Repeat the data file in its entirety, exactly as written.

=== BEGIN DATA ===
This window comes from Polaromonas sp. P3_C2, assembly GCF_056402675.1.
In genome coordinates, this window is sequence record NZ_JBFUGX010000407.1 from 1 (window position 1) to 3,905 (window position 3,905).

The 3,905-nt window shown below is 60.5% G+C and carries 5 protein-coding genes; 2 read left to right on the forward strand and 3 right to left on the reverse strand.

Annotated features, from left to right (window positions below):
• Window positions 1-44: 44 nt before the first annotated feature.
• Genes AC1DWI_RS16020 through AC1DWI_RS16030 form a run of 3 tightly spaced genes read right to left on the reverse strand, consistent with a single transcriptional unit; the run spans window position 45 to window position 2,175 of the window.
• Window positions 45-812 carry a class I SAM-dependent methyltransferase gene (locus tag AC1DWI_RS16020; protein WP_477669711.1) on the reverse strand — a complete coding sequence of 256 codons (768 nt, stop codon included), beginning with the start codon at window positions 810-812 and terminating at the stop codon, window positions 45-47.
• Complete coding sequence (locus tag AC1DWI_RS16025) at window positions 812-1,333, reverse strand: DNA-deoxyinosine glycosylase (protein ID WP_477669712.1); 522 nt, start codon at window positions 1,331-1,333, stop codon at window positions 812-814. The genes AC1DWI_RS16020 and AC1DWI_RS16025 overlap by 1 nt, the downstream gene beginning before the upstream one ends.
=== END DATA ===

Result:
This window comes from Polaromonas sp. P3_C2, assembly GCF_056402675.1.
In genome coordinates, this window is sequence record NZ_JBFUGX010000407.1 from 1 (window position 1) to 3,905 (window position 3,905).

The 3,905-nt window shown below is 60.5% G+C and carries 5 protein-coding genes; 2 read left to right on the forward strand and 3 right to left on the reverse strand.

Annotated features, from left to right (window positions below):
• Window positions 1-44: 44 nt before the first annotated feature.
• Genes AC1DWI_RS16020 through AC1DWI_RS16030 form a run of 3 tightly spaced genes read right to left on the reverse strand, consistent with a single transcriptional unit; the run spans window position 45 to window position 2,175 of the window.
• Window positions 45-812 carry a class I SAM-dependent methyltransferase gene (locus tag AC1DWI_RS16020; protein WP_477669711.1) on the reverse strand — a complete coding sequence of 256 codons (768 nt, stop codon included), beginning with the start codon at window positions 810-812 and terminating at the stop codon, window positions 45-47.
• Complete coding sequence (locus tag AC1DWI_RS16025) at window positions 812-1,333, reverse strand: DNA-deoxyinosine glycosylase (protein ID WP_477669712.1); 522 nt, start codon at window positions 1,331-1,333, stop codon at window positions 812-814. The genes AC1DWI_RS16020 and AC1DWI_RS16025 overlap by 1 nt, the downstream gene beginning before the upstream one ends.